Another year, another analyst proposing a linkup between two of the biggest names in tech: Apple (NASDAQ:AAPL) and Netflix (NASDAQ:NFLX). It seems like at least once a year around this time, some analyst suggests that Apple should jump-start its streaming business by plonking down billions to buy the streaming leader outright. While wondering about the next mega-deal is all well and good, that doesn't necessarily mean it will ever happen.
Early last year, Citi analysts Jim Suva and Asiya Merchant said Apple should leverage the overseas cash returning to its coffers as the result of changes to U.S. tax law to acquire Netflix. The year before, it was Anita Balakrishnan of CNBC that ignited the speculation arguing that spending on entertainment programs was climbing and acquiring the streaming giant would boost Apple's services revenue.
There's an old adage that goes, "Just because you can do something, doesn't mean you should." I think that's probably the case here.
Another year, another analyst
This year, it's JPMorgan Chase analyst Samik Chatterjee making the call. In a note to clients, Chatterjee argues that Apple should buy Netflix, Activision Blizzard (NASDAQ:ATVI), or Sonos (NASDAQ: SONO), though he believes Netflix is the "best strategic fit" for the iPhone maker. "We believe Apple can drive synergies between its leading position in smartphones and the rapid transition of video consumption to mobile to drive stronger services growth," Chatterjee said.
Activision boasts some of the biggest titles among video-game publishers, and its diverse array of content -- like its Candy Crush, World of Warcraft, and Call of Duty franchises -- is played on a variety of platforms including computers, consoles, and smartphones. This would provide another source of recurring revenue and give Apple a way to tap into the fast-growing gaming industry.
Sonos and its sound systems and smart-home speakers would also be a good fit for Apple, given both companies target the same high-income demographic with their premium products.
Finally, the recent market correction has resulted in a number of solid companies selling for bargain-basement prices, allowing Apple to potentially fill holes in its strategic plans on the cheap.
A fix for Apple's biggest problem
It's easy to understand why investors might consider such a colossal merger. For the last couple of years, Apple has been working to expand its services business to help counter the slowing growth for its flagship iPhone. Sales numbers and growth estimates from its most recent quarter enforce that notion.
The company issued a rare warning ahead of its first-quarter earnings -- which includes the important holiday season -- saying iPhone sales would decline 5% year over year. While the bulk of the downfall was the result of slowing growth in China, it illustrates just how reliant the tech giant is on its iPhone sales.
Apple CEO Tim Cook has repeatedly pointed out that the company acquires between 15 and 20 companies in a given year, and while Apple will consider an acquisition of any size, which companies it acquires would depend on the strategic value of the business.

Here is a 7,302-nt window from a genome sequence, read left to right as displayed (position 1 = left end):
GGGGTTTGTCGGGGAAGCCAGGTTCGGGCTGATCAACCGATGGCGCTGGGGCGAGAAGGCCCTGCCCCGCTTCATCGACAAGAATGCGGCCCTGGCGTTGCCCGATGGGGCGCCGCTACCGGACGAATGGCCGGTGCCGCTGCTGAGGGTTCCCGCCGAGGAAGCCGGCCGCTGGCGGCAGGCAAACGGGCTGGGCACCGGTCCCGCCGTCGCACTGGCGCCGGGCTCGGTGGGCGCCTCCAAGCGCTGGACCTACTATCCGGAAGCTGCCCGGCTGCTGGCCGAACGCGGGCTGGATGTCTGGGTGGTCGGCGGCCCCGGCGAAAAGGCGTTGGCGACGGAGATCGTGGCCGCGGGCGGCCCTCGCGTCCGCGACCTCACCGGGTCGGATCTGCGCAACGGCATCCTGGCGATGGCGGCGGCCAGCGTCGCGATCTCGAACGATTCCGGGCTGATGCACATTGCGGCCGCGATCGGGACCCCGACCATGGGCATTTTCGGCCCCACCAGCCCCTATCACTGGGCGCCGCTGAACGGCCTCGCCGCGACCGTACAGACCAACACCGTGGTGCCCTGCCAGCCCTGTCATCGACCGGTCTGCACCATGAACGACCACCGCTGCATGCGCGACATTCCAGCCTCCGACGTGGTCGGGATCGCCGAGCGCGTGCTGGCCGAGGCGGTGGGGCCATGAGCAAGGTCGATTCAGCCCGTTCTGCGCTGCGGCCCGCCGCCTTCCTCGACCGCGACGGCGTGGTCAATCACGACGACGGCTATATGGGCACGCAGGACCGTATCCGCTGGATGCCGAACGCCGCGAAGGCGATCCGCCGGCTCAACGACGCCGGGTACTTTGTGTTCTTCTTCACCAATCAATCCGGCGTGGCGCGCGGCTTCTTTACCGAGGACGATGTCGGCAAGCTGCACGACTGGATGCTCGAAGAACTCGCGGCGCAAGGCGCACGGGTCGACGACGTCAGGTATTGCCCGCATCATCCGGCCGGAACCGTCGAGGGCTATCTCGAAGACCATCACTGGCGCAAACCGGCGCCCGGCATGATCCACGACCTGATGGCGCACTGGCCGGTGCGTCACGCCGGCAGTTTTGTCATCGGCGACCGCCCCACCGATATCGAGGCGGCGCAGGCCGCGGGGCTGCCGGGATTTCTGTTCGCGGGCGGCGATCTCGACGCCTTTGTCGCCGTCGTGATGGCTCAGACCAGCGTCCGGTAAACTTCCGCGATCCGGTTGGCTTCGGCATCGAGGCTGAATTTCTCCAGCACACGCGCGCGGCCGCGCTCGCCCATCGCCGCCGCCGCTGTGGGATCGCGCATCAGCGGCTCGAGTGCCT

It isn't as good of an idea as it may sound
Apple has been extremely disciplined in the size of its purchases, with the majority of acquisitions going for just a few hundred million dollars each. The buyout of Beats was the largest in Apple's history, at about $3 billion. Since Netflix is the best "strategic fit," let's look at what a deal like that would fetch.
Netflix currently sports a market cap of about $152 billion, but any deal would require a hefty premium to get shareholders on board -- if the company was even open to being purchased. Deals typically go for a 20% to 30% premium, but a deal of this magnitude might require a bigger incentive, meaning the starting price for Netflix could easily be north of $200 billion.
There are other factors that would complicate such a union as well. One of the defining characteristics of Netflix's service is that it has always been platform agnostic -- the polar opposite of Apple's walled garden approach. Additionally, developers of Apple's iOS apps might become concerned that Netflix could get preferential treatment over other streaming options in its App Store, sending them looking for other outlets.
The more likely outcome
Over the course of the past year, Apple has been spending big on movies and television shows that are in various stages of production. The chorus of rumors has been growing louder that Apple will soon be launching its own streaming service as early as this spring. Apple has already been experimenting with the delivery system, launching a few video programs to subscribers of its streaming music service.
While there's always the possibility that Apple might decide to make a mega-acquisition, it's much more likely the company will launch a competing service and grow it organically. That makes much more sense than paying up for an existing company.
Danny Vena owns shares of Activision Blizzard, Apple, and Netflix. The Motley Fool owns shares of and recommends Activision Blizzard, Apple, and Netflix. The Motley Fool has the following options: long January 2020 $150 calls on Apple and short January 2020 $155 calls on Apple. The Motley Fool has a disclosure policy.